Classification of non-specific low back pain (NSLBP) was suggested to better target care and so maximise treatment potential. This study examined physiotherapy practitioners’ (PPs) and managers’ (PMs) views, experiences and perceptions of barriers and enablers for using classification systems (CSs) to better target treatment for NSLBP in the NHS primary care setting. Five themes emerged (i) CS knowledge: PPs and PMs were aware of CSs and agreed with its usefulness. PPs were mostly aware of CSs informing specific treatments whilst PMs were aware of prognosis based CSs. (ii) Using CSs: PPs classify by experience and clinical reasoning skills, shifting between multiple CSs. PMs were confident that evidence-based practice takes place but believed CSs may not be always used. (iii) Advantages/disadvantages of CSs: Effective targeting of treatments to patients was perceived as advantageous; but the amount of training required was seen as disadvantageous. (iv) Barriers: Patients’ expectations, clinicians’ perceptions, insufficiently complex CSs, lack of training resources. (v) Enablers: Development of adequately complex CSs, placed within the clinical reasoning pro cess, mentoring, positive engagement with stakeholders and patients.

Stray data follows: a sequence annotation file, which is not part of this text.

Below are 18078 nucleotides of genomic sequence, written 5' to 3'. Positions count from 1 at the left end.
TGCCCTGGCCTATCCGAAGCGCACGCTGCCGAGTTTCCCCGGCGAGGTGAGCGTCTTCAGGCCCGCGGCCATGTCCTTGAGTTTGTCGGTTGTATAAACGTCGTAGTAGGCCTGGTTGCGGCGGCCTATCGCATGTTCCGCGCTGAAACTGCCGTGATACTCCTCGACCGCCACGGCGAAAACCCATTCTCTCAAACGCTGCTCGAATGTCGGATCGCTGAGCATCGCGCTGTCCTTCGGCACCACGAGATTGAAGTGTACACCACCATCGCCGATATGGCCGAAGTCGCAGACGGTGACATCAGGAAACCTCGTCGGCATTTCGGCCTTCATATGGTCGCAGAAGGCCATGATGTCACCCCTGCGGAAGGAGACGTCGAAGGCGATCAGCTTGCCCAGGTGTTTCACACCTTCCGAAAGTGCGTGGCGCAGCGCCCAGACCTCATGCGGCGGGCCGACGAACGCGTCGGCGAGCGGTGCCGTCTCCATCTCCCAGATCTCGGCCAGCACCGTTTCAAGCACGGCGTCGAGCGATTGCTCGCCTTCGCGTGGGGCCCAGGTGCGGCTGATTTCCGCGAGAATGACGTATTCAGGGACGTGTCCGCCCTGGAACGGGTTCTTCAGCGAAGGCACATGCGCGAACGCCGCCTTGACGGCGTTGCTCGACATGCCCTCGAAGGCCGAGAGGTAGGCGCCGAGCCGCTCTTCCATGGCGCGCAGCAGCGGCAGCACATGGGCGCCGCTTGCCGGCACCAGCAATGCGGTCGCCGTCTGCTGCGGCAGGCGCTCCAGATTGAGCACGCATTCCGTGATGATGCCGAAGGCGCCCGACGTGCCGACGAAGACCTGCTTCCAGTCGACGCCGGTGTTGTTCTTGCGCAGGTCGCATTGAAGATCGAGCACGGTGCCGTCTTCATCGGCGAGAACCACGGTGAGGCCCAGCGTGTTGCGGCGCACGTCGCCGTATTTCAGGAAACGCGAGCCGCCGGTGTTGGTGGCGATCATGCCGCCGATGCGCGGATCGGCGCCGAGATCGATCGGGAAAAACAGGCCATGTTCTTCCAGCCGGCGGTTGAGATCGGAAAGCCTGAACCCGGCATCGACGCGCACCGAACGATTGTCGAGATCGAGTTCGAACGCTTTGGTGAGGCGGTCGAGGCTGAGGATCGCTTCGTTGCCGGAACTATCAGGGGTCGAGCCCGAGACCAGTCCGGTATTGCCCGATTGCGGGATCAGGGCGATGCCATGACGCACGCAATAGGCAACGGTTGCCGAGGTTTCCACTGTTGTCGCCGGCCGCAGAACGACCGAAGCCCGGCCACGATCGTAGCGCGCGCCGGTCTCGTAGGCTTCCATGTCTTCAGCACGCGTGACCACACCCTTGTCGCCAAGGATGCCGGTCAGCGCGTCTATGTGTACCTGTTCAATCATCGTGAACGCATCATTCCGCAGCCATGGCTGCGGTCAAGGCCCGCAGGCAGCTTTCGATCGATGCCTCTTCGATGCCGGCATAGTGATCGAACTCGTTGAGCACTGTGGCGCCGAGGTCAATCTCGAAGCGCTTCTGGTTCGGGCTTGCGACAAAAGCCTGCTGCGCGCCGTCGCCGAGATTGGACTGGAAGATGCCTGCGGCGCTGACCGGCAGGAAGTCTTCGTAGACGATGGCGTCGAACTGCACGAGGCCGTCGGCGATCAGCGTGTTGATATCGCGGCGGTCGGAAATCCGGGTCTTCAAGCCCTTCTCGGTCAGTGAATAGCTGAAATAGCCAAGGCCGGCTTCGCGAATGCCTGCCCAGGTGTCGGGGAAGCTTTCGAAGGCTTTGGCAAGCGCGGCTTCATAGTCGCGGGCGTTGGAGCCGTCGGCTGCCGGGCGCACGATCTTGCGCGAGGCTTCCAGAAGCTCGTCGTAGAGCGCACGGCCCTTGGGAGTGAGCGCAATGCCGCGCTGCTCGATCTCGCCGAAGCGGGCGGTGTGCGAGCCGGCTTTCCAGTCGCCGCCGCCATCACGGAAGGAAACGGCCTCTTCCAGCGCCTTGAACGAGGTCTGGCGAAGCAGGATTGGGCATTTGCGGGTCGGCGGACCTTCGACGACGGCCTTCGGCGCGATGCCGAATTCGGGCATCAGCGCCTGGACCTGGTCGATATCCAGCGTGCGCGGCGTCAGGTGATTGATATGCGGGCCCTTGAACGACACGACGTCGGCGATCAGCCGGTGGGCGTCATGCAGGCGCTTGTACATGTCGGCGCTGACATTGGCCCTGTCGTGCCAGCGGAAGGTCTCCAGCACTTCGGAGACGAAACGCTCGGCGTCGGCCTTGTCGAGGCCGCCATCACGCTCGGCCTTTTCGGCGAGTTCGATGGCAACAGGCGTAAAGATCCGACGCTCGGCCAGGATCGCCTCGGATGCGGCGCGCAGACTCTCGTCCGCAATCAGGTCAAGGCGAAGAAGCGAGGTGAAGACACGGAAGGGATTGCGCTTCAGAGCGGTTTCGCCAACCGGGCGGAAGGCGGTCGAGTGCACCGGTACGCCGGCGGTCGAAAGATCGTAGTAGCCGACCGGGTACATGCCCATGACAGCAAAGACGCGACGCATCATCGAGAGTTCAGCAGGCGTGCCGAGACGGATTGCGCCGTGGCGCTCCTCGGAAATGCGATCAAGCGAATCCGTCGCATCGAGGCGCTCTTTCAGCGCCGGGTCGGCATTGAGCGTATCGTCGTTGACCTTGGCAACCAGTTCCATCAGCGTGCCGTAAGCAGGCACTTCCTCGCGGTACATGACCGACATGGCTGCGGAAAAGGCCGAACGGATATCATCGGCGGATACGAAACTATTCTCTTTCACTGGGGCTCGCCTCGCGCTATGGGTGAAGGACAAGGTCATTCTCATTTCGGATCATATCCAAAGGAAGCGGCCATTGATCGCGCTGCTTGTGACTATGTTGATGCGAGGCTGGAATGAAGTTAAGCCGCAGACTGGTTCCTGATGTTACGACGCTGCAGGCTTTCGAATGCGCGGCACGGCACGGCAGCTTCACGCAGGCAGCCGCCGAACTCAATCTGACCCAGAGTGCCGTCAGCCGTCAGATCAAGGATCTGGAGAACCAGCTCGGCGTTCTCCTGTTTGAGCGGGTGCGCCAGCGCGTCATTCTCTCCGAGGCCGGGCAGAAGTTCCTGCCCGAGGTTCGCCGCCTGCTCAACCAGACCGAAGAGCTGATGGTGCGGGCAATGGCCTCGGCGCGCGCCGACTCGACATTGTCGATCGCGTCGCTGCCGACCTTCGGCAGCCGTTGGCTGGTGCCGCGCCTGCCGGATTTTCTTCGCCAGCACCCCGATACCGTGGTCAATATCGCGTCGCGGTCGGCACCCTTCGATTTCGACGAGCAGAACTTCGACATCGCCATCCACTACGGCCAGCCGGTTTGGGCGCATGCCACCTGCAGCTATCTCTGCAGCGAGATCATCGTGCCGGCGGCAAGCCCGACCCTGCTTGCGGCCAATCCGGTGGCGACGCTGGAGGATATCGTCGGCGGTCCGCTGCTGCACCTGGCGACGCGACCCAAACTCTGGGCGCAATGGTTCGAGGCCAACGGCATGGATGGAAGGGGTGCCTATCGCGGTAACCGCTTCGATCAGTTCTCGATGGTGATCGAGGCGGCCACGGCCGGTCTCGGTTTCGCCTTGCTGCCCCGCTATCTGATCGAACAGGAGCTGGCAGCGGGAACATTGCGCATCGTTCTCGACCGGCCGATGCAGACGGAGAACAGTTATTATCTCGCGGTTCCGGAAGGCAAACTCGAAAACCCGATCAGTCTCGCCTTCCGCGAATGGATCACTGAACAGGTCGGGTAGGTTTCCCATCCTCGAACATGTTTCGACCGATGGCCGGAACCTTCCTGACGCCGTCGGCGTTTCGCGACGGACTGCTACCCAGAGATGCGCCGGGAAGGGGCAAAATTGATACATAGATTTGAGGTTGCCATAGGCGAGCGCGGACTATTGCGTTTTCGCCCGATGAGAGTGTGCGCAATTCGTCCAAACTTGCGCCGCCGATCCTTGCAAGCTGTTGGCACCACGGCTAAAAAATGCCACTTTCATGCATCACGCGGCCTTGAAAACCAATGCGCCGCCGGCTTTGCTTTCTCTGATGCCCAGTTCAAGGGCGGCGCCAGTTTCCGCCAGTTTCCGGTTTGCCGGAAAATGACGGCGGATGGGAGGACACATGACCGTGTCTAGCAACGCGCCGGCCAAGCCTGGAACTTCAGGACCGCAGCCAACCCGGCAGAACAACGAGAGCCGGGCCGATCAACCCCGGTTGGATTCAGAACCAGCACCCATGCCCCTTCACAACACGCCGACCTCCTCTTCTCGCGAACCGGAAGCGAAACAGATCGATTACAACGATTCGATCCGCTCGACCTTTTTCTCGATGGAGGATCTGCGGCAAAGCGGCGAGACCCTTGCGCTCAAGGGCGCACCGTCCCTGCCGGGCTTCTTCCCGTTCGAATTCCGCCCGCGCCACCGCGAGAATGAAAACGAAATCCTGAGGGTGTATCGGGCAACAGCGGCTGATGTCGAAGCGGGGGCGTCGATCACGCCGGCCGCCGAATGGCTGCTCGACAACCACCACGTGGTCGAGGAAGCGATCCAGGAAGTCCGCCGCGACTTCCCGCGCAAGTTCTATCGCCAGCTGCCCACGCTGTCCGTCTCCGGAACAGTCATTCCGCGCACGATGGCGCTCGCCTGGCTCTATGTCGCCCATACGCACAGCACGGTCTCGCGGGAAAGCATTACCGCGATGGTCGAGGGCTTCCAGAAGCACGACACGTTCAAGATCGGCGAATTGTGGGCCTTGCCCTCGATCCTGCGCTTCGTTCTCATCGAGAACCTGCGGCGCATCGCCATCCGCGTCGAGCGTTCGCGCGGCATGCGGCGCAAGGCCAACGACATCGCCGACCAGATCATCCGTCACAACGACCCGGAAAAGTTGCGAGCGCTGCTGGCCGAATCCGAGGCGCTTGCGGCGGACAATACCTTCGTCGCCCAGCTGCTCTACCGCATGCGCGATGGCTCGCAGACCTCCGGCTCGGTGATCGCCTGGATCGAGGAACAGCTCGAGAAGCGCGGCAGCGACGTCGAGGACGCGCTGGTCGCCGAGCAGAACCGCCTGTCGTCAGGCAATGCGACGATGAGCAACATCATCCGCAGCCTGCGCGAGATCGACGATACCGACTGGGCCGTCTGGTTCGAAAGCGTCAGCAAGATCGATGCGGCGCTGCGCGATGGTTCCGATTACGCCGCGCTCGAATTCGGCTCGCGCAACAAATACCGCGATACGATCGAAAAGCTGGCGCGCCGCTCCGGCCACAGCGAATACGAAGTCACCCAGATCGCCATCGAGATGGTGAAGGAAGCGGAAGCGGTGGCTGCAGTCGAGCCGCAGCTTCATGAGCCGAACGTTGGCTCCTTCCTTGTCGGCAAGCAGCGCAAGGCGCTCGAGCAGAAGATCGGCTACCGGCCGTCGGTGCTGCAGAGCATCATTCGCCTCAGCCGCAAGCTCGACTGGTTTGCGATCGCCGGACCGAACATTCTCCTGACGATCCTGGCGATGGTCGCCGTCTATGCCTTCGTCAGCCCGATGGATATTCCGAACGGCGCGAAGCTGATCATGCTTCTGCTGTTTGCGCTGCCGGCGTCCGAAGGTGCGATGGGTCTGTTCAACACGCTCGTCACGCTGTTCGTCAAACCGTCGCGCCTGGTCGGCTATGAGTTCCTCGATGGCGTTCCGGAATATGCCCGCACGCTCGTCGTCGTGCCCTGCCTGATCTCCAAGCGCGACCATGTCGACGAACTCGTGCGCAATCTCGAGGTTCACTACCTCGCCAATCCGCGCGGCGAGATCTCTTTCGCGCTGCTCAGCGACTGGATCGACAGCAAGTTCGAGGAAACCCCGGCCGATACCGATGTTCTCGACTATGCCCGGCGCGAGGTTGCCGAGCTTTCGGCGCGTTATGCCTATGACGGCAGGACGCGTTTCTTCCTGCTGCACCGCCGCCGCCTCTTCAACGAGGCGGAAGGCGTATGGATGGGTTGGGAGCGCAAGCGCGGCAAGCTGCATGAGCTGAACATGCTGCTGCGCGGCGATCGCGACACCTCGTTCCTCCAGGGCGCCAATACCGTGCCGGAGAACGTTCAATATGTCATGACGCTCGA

PPs and PMs were aware of CSs and agreed with its usefulness. The current classification process was seen to be largely influenced by individual practitioner knowledge and clinical reasoning skills instead of their being based on one CS alone. Barriers and enablers were identified for future research.